10. Wow... never knew that. What is the benefit of doing the indexes for the ON condition?
  11. please explain... I don't have a clue what that means. How do I go about altering these indexs and what should I do to them to improve the joins?
  12. Essentially it is going to calculate one person score. You view their profile, you see their score. However, that score might ultimately be compared across everyone score to determine what percentile they fall in.
  13. No need for the union really it was just old code. This score will be calculated every time you visit a users profile.
  14. The end goal is to calculate the users reputation versus other users on the site. I imagine a scale on user profile that will display the percentile that the user is in compared to the rest of the user base. So if you are in the 90th percentile then you would have a high reputation.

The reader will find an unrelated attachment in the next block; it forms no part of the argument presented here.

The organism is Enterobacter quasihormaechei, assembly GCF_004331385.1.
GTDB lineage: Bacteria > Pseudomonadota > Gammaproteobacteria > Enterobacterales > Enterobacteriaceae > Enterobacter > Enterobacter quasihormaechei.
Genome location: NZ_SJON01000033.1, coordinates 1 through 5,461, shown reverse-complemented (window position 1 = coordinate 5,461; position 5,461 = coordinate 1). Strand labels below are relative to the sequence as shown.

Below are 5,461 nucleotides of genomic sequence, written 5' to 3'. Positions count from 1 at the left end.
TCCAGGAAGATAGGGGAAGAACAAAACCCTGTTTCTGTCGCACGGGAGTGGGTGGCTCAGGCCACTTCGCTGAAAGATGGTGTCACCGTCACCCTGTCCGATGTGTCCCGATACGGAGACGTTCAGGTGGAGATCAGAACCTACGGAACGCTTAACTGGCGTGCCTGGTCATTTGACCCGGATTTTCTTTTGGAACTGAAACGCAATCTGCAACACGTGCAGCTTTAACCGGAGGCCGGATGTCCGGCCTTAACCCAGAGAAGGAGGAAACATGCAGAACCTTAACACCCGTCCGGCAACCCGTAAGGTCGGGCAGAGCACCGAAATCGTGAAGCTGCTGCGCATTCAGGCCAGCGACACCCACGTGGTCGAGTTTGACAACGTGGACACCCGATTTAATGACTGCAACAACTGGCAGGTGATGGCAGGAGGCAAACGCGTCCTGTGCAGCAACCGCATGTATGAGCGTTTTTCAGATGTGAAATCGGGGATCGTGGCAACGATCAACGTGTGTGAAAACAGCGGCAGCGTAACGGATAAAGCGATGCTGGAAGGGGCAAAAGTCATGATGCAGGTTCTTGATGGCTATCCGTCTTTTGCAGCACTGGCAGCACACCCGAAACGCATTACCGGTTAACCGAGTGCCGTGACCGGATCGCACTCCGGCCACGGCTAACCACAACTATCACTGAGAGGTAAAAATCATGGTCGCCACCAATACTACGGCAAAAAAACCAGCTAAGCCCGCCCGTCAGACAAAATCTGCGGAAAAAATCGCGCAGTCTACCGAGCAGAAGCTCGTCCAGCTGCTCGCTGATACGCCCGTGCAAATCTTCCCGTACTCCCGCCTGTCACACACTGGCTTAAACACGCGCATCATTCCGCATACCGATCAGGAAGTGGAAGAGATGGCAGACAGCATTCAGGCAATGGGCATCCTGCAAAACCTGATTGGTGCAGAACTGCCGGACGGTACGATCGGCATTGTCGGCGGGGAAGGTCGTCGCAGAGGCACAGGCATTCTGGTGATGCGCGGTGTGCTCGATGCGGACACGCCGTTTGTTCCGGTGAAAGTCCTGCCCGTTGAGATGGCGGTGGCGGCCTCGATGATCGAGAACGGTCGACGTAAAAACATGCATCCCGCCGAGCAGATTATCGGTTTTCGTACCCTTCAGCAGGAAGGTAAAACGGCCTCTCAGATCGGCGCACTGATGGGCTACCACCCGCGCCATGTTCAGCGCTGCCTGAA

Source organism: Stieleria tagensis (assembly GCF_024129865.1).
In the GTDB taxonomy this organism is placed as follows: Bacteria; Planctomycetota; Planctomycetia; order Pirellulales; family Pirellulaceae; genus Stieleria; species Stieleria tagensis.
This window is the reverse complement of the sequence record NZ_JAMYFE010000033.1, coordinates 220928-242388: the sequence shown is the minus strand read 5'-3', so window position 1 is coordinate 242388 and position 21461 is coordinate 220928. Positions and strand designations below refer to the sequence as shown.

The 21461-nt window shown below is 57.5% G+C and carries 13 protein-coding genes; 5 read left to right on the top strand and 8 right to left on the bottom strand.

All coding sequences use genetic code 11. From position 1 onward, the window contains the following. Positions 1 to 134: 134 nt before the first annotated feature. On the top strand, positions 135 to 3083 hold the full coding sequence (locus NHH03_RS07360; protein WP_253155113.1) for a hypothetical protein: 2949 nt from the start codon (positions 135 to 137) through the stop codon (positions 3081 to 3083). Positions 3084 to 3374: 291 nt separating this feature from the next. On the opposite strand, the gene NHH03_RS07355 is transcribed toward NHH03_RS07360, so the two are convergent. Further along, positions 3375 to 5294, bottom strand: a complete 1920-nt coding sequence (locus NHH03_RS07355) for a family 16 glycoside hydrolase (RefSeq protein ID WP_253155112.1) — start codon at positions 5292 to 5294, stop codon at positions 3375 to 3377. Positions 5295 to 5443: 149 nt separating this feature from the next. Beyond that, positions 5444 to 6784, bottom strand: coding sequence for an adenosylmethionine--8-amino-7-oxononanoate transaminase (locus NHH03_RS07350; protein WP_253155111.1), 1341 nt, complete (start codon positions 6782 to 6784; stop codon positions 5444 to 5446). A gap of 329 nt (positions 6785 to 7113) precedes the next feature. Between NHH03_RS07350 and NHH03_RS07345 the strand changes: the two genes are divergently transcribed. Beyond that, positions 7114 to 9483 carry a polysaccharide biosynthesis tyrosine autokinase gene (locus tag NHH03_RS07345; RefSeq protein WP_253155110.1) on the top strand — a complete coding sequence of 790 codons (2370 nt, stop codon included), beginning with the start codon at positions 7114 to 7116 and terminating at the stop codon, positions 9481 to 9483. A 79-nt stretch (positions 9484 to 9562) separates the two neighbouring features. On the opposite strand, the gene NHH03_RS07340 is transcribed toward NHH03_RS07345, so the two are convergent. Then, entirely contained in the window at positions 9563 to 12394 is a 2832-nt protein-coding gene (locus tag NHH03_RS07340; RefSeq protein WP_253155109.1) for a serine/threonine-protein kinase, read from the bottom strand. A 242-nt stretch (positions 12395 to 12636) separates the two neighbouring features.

15. Essentially, I am making a game for entrepreneurs and investors. The game is simple... do certain tasks in my app and build your reputation by gaining points. Here is a list of some of the requirements: Personal Profile completion = 200 points Having a company video = 50 points If the user is an investor and is accredited add 100 points Blog Post = 50 Points Number of votes submitted = 5 points each Created or joined a verified company profile = 200 points This helps build credibility in the community. My problem is that I need to join so many tables to build the point system and it's terribly confusing for me. Here is the current code and yes I know it's a bit of a mess and probably doesn't need a union. function get_score($uid) { $sql = array(); $sql[] = "SELECT CHAR_LENGTH(`users`.`credentials`) AS `cred_chars`, CHAR_LENGTH(`users`.`specialties`) AS `spec_chars`, `companies`.`companyvideo` AS `video`, `investor_info`.`accredited` AS `accredited`, COUNT(`blog_posts`.`post_id`) AS `post_count`, COUNT(`votes`.`uid`) AS `votes_sent`, COUNT(`votes2`.`company_id`) AS `votes_received`, COUNT(DISTINCT `employees`.`userid`) AS `joined_company` FROM `users` LEFT JOIN `blog_posts` ON `blog_posts`.`user_id` = `users`.`id` LEFT JOIN `votes` ON `votes`.`uid` = `users`.`id` LEFT JOIN `investor_info` ON `investor_info`.`uid` = `users`.`id` LEFT JOIN `employees` ON `employees`.`userid` = `users`.`id` LEFT JOIN `companies` ON `employees`.`companyid` = `companies`.`companyid` LEFT JOIN `votes` `votes2` ON `companies`.`companyid` = `votes2`.`company_id` WHERE `users`.`id` = '${uid}' "; $sql = "(\n" . implode("\n)\nUNION ALL\n(\n", $sql) . "\n)"; echo '<pre>', $sql, '</pre><br />';// die($sql); $result = mysql_query($sql) or die(mysql_error()); $row = mysql_fetch_assoc($result); return $row; } $profile_complete = 0; $company_video = 0; $accredited_investor = 0; $joined_company = 0; $info = get_score(2); print_array($info); if((!empty($info['cred_chars'])) && (!empty($info['spec_chars']))) { $profile_complete = 200; } if(!empty($info['video'])) { $company_video = 50; } if($info['accredited'] == 1) { $accredited_investor = 100; } $blog_posts = (50 * $info['post_count']); $votes_submitted = (5 * $info['votes_sent']); if($info['joined_company'] > 0) { $joined_company = 200; } $score = $profile_complete + $company_video + $accredited_investor + $blog_posts + $votes_submitted + $joined_company; echo $score; MYSQL Version: 5.1.49 Here is the Explain: id select_type table type possible_keys key key_len ref rows Extra 1 SIMPLE users const PRIMARY PRIMARY 4 const 1 1 SIMPLE blog_posts ALL NULL NULL NULL NULL 2 1 SIMPLE votes ALL NULL NULL NULL NULL 6 1 SIMPLE investor_info eq_ref uid uid 4 const 1 1 SIMPLE employees ref unique unique 4 const 1 Using index 1 SIMPLE companies eq_ref PRIMARY PRIMARY 4 db.employees.companyid 1 1 SIMPLE votes2 ALL NULL NULL NULL NULL 6 Things I have attempted: A mysql union, but I don't think that makes sense because I'm not dealing with multiple rows. I really just need one row with a bunch of data. I would like to join a lot of SELECTS, but putting them together in one query is incredibly challenging. Please give some advice.